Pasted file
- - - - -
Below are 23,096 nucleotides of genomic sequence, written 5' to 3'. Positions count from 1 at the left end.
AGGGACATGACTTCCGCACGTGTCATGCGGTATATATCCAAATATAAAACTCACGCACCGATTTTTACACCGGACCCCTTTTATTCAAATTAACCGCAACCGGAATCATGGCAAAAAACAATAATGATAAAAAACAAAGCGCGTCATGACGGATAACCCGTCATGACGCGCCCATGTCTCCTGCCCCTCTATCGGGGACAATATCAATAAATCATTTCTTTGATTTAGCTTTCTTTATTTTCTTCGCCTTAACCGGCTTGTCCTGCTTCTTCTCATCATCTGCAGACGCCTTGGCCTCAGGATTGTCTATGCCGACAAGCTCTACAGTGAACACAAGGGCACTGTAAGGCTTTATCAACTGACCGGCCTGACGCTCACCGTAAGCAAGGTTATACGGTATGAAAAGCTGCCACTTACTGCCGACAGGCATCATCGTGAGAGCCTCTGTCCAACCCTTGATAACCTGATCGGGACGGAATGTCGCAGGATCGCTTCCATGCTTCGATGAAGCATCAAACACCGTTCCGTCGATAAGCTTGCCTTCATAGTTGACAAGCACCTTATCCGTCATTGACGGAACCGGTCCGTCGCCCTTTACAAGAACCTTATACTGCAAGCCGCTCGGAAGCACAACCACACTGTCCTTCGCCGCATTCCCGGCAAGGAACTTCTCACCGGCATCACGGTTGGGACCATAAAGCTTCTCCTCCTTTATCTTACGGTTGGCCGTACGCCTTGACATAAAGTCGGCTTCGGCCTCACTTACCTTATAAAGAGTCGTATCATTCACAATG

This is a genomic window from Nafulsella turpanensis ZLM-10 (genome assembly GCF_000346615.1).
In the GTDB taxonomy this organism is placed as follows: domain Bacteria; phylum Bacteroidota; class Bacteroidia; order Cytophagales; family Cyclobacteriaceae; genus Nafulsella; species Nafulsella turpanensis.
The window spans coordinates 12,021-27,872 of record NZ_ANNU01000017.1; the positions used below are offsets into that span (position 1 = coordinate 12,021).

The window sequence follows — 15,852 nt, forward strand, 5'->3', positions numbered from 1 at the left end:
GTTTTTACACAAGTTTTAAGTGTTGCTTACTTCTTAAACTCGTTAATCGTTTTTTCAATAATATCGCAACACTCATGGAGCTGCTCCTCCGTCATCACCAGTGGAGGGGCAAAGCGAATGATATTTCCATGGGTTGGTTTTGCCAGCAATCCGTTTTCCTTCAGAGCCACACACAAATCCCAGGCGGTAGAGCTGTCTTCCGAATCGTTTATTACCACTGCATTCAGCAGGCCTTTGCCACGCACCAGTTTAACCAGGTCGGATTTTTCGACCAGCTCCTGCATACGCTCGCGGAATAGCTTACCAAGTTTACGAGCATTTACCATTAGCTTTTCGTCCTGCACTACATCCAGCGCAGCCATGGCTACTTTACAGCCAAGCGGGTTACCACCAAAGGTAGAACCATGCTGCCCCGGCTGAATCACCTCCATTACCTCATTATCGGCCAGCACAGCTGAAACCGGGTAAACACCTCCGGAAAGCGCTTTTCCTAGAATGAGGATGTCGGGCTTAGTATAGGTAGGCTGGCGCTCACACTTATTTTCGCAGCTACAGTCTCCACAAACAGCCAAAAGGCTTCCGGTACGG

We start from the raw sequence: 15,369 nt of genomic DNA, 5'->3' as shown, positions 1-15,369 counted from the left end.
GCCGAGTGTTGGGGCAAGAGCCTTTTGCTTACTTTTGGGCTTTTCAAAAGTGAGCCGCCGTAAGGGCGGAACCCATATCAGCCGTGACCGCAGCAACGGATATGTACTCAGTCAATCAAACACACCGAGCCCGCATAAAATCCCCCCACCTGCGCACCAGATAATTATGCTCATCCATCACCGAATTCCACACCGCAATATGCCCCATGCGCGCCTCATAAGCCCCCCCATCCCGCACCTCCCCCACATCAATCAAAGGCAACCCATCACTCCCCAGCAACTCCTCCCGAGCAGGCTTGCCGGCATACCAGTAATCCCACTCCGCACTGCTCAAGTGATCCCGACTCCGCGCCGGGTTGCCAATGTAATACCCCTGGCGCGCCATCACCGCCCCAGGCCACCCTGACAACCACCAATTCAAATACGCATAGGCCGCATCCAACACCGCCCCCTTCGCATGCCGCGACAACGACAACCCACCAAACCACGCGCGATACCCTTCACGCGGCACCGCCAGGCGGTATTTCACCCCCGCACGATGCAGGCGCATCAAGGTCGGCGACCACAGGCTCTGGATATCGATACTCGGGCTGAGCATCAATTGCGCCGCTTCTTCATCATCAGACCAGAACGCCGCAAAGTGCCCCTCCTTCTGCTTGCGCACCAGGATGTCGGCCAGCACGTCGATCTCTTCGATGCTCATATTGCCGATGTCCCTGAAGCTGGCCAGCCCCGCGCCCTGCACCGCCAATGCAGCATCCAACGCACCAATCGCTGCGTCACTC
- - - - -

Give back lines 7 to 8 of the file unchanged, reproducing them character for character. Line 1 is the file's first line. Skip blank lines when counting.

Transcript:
GTTTTTACACAAGTTTTAAGTGTTGCTTACTTCTTAAACTCGTTAATCGTTTTTTCAATAATATCGCAACACTCATGGAGCTGCTCCTCCGTCATCACCAGTGGAGGGGCAAAGCGAATGATATTTCCATGGGTTGGTTTTGCCAGCAATCCGTTTTCCTTCAGAGCCACACACAAATCCCAGGCGGTAGAGCTGTCTTCCGAATCGTTTATTACCACTGCATTCAGCAGGCCTTTGCCACGCACCAGTTTAACCAGGTCGGATTTTTCGACCAGCTCCTGCATACGCTCGCGGAATAGCTTACCAAGTTTACGAGCATTTACCATTAGCTTTTCGTCCTGCACTACATCCAGCGCAGCCATGGCTACTTTACAGCCAAGCGGGTTACCACCAAAGGTAGAACCATGCTGCCCCGGCTGAATCACCTCCATTACCTCATTATCGGCCAGCACAGCTGAAACCGGGTAAACACCTCCGGAAAGCGCTTTTCCTAGAATGAGGATGTCGGGCTTAGTATAGGTAGGCTGGCGCTCACACTTATTTTCGCAGCTACAGTCTCCACAAACAGCCAAAAGGCTTCCGGTACGG

We start from the raw sequence: 15,369 nt of genomic DNA, 5'->3' as shown, positions 1-15,369 counted from the left end.